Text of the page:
North West Wales

MS student may leave Anglesey for England for treatment

Lowri Rowlands
Lowri Rowlands graduates from Bangor University next summer

A woman with multiple sclerosis (MS) says she is considering leaving Anglesey for England because of the lack of specialist help in the area.

There is only one nurse available in north Wales, and Lowri Rowlands, 20, from Anglesey, is concerned about cuts.

The Welsh government said work was under way to improve services for people with neurological conditions.

The MS Society in Wales has delivered a petition to the Welsh government asking it not to reduce the number of nurses.

There are 11 other specialist MS nurses in Wales, who are all in south and west Wales, while Powys has none.

"There's only one MS nurse in north Wales that I can see," said Miss Rowlands, who finishes her studies at Bangor University next summer.

"Even though he does a good job, it's hard for him to keep on top of everyone. I only get to see him once every three months.

"When I graduate I'm wondering if it's better for me to move. I know there's a good service in Chester. There's more MS nurses.

"I'm born and raised in north Wales and it would be a shame if I had to move."

MS is a chronic neurological condition which affects one in 700 people in Wales.

The MS Society, which has a 500-signature petition, said health boards were currently under pressure to review their work forces and make savings and is concerned that MS specialist nurses are at risk.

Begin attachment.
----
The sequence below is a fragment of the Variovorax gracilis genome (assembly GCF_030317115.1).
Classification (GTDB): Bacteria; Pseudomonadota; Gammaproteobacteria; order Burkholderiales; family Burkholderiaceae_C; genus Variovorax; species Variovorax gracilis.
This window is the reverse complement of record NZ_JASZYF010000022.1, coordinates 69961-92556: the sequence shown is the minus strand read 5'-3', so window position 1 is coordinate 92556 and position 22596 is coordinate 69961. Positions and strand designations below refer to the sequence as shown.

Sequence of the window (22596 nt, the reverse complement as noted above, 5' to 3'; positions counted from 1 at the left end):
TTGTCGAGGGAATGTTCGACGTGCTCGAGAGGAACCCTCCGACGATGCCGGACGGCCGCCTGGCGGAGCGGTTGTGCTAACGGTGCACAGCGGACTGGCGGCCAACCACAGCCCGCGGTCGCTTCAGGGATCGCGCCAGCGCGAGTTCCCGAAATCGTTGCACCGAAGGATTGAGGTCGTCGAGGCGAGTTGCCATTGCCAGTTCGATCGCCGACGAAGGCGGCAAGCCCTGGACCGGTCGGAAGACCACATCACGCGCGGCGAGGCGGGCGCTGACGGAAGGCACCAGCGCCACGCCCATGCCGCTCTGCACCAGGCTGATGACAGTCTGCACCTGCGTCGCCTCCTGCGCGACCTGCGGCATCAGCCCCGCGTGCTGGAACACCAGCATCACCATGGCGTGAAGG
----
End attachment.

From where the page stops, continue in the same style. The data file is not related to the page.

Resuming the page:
'Necessary support'

Judi Rhys, director of MS Society Cymru, said: "For most people living with MS, the specialist nurse is one of the few people who actually understands what they are going through.

"A generic nurse, health visitor or even GP would not be able to provide the necessary support and ensure that the condition was being effectively managed."

She added: "Every day MS specialist nurses are saving the NHS money, but we are worried that they are still seen as an expensive luxury.

"We would like the Minister for Health and Social Services [Lesley Griffiths] to review the savings generated by MS specialist nurses, prevent health boards from cutting posts and instead invest in further nurses, in order to treat people living with MS for less money in their own homes."

A Welsh government spokesperson said: "Work is currently underway to improve services for people with neurological conditions. Specialist nurses form an integral and important part of health services.

"It is for individual health boards to ensure they have the correct skill mix and staff levels to support people who suffer with multiple sclerosis."

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